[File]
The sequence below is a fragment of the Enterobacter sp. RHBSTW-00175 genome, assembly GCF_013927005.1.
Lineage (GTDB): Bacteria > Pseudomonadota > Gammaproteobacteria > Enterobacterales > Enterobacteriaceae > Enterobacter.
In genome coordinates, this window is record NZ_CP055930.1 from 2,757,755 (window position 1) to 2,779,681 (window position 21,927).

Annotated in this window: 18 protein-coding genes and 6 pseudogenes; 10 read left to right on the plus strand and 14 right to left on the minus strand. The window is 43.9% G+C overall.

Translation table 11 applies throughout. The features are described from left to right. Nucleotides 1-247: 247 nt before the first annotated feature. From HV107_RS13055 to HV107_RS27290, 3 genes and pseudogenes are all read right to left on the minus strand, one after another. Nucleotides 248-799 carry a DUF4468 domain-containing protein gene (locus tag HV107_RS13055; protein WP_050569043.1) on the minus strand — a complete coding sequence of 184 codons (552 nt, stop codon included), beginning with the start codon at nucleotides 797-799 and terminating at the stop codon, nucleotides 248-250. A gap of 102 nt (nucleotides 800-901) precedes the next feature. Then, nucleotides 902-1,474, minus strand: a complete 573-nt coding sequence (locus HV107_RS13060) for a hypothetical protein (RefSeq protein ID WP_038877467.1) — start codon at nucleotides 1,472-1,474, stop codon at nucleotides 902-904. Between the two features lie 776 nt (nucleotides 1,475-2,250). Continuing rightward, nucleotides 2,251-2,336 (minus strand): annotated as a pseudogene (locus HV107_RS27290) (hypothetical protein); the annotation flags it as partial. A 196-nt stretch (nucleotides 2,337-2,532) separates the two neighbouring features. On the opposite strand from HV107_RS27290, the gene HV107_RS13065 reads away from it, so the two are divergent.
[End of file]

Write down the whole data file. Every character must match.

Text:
The sequence below is a fragment of the Enterobacter sp. RHBSTW-00175 genome, assembly GCF_013927005.1.
Lineage (GTDB): Bacteria > Pseudomonadota > Gammaproteobacteria > Enterobacterales > Enterobacteriaceae > Enterobacter.
In genome coordinates, this window is record NZ_CP055930.1 from 2,757,755 (window position 1) to 2,779,681 (window position 21,927).

Annotated in this window: 18 protein-coding genes and 6 pseudogenes; 10 read left to right on the plus strand and 14 right to left on the minus strand. The window is 43.9% G+C overall.

Translation table 11 applies throughout. The features are described from left to right. Nucleotides 1-247: 247 nt before the first annotated feature. From HV107_RS13055 to HV107_RS27290, 3 genes and pseudogenes are all read right to left on the minus strand, one after another. Nucleotides 248-799 carry a DUF4468 domain-containing protein gene (locus tag HV107_RS13055; protein WP_050569043.1) on the minus strand — a complete coding sequence of 184 codons (552 nt, stop codon included), beginning with the start codon at nucleotides 797-799 and terminating at the stop codon, nucleotides 248-250. A gap of 102 nt (nucleotides 800-901) precedes the next feature. Then, nucleotides 902-1,474, minus strand: a complete 573-nt coding sequence (locus HV107_RS13060) for a hypothetical protein (RefSeq protein ID WP_038877467.1) — start codon at nucleotides 1,472-1,474, stop codon at nucleotides 902-904. Between the two features lie 776 nt (nucleotides 1,475-2,250). Continuing rightward, nucleotides 2,251-2,336 (minus strand): annotated as a pseudogene (locus HV107_RS27290) (hypothetical protein); the annotation flags it as partial. A 196-nt stretch (nucleotides 2,337-2,532) separates the two neighbouring features. On the opposite strand from HV107_RS27290, the gene HV107_RS13065 reads away from it, so the two are divergent.